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Transl Psychiatry. 2018 Jun 6;8(1):112. doi: 10.1038/s41398-018-0158-y.

Networks of blood proteins in the neuroimmunology of schizophrenia.

Author information

1
Renaissance Computing Institute, University of North Carolina, Chapel Hill, NC, USA. clark_jeffries@med.unc.edu.
2
Department of Psychiatry, University of North Carolina, Chapel Hill, NC, USA.
3
Department of Psychiatry, Lausanne University Hospital (CHUV), Lausanne, Switzerland.
4
Laboratory of Neurogenomic Biomarkers, Centre for Integrative Biology, and Microsoft Research, Centre for Computational Systems Biology, University of Trento, Trento, Italy.
5
Hotchkiss Brain Institute, Department of Psychiatry, University of Calgary, Calgary, AB, Canada.
6
Departments of Psychiatry and Biobehavioral Sciences and Psychology, UCLA, Los Angeles, CA, USA.
7
Department of Psychiatry, UCSD, San Diego, CA, USA.
8
Department of Psychology, Yale University, New Haven, CT, USA.
9
Department of Psychiatry, Zucker Hillside Hospital, Long Island, NY, USA.
10
Department of Psychiatry, UCSF and San Francisco VA Healthcare System, San Francisco, CA, USA.
11
Department of Psychiatry, Harvard Medical School at Beth Israel Deaconess Medical Center and Massachusetts General Hospital, Boston, MA, USA.
12
Department of Psychiatry, Center for Behavioral Genomics UCSD, San Diego, CA, USA.
13
Departments of Psychology and Psychiatry, Emory University, Atlanta, GA, USA.

Abstract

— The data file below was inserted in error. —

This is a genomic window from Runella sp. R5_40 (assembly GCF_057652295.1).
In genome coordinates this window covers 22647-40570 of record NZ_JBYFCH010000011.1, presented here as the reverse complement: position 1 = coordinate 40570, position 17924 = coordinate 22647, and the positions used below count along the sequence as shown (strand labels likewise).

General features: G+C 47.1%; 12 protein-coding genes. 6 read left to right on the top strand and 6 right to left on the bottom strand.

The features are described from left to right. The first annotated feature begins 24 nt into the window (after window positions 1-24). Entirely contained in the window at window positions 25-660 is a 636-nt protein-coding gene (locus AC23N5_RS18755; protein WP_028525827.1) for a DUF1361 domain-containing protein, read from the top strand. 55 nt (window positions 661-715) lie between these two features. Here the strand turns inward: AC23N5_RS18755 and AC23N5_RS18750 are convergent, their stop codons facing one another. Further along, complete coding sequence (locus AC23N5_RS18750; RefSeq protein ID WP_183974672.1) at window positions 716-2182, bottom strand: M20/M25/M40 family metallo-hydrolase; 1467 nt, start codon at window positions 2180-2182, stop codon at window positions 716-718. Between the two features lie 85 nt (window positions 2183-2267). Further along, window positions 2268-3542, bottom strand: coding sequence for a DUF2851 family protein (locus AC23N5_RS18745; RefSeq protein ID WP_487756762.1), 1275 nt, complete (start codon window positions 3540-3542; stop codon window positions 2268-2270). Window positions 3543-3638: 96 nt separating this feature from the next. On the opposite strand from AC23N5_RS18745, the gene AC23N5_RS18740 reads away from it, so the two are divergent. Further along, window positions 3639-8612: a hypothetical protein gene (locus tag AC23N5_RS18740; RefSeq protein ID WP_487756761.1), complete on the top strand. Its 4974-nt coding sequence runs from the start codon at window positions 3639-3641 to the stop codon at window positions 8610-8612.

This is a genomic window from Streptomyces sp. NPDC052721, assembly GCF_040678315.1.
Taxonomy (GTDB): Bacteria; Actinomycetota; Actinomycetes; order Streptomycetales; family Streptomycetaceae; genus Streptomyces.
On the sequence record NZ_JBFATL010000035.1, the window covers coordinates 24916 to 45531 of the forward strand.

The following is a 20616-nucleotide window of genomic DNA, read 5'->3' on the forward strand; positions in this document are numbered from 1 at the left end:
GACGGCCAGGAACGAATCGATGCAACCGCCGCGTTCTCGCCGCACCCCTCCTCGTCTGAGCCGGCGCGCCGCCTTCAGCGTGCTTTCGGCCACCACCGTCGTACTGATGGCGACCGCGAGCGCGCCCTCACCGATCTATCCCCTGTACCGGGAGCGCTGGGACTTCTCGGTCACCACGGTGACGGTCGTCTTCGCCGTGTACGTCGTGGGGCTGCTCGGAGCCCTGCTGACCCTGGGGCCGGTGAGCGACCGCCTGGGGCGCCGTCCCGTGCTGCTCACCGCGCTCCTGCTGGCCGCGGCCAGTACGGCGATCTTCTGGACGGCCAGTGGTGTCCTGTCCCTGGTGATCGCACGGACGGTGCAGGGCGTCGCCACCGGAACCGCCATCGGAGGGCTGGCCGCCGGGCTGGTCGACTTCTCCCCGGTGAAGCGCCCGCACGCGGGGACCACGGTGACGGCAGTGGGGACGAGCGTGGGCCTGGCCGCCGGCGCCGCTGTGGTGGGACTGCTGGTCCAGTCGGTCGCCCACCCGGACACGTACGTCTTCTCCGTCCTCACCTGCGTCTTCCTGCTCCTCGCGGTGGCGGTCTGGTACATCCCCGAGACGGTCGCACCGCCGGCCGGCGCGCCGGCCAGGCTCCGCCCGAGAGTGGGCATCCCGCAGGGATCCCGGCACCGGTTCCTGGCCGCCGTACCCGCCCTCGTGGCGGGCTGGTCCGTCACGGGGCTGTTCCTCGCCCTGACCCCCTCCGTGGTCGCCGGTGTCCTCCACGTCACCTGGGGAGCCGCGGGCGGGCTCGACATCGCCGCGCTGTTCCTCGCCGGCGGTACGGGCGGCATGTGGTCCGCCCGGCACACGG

Levels of certain circulating cytokines and related immune system molecules are consistently altered in schizophrenia and related disorders. In addition to absolute analyte levels, we sought analytes in correlation networks that could be prognostic. We analyzed baseline blood plasma samples with a Luminex platform from 72 subjects meeting criteria for a psychosis clinical high-risk syndrome; 32 subjects converted to a diagnosis of psychotic disorder within two years while 40 other subjects did not. Another comparison group included 35 unaffected subjects. Assays of 141 analytes passed early quality control. We then used an unweighted co-expression network analysis to identify highly correlated modules in each group. Overall, there was a striking loss of network complexity going from unaffected subjects to nonconverters and thence to converters (applying standard, graph-theoretic metrics). Graph differences were largely driven by proteins regulating tissue remodeling (e.g. blood-brain barrier). In more detail, certain sets of antithetical proteins were highly correlated in unaffected subjects (e.g. SERPINE1 vs MMP9), as expected in homeostasis. However, for particular protein pairs this trend was reversed in converters (e.g. SERPINE1 vs TIMP1, being synthetical inhibitors of remodeling of extracellular matrix and vasculature). Thus, some correlation signals strongly predict impending conversion to a psychotic disorder and directly suggest pharmaceutical targets.

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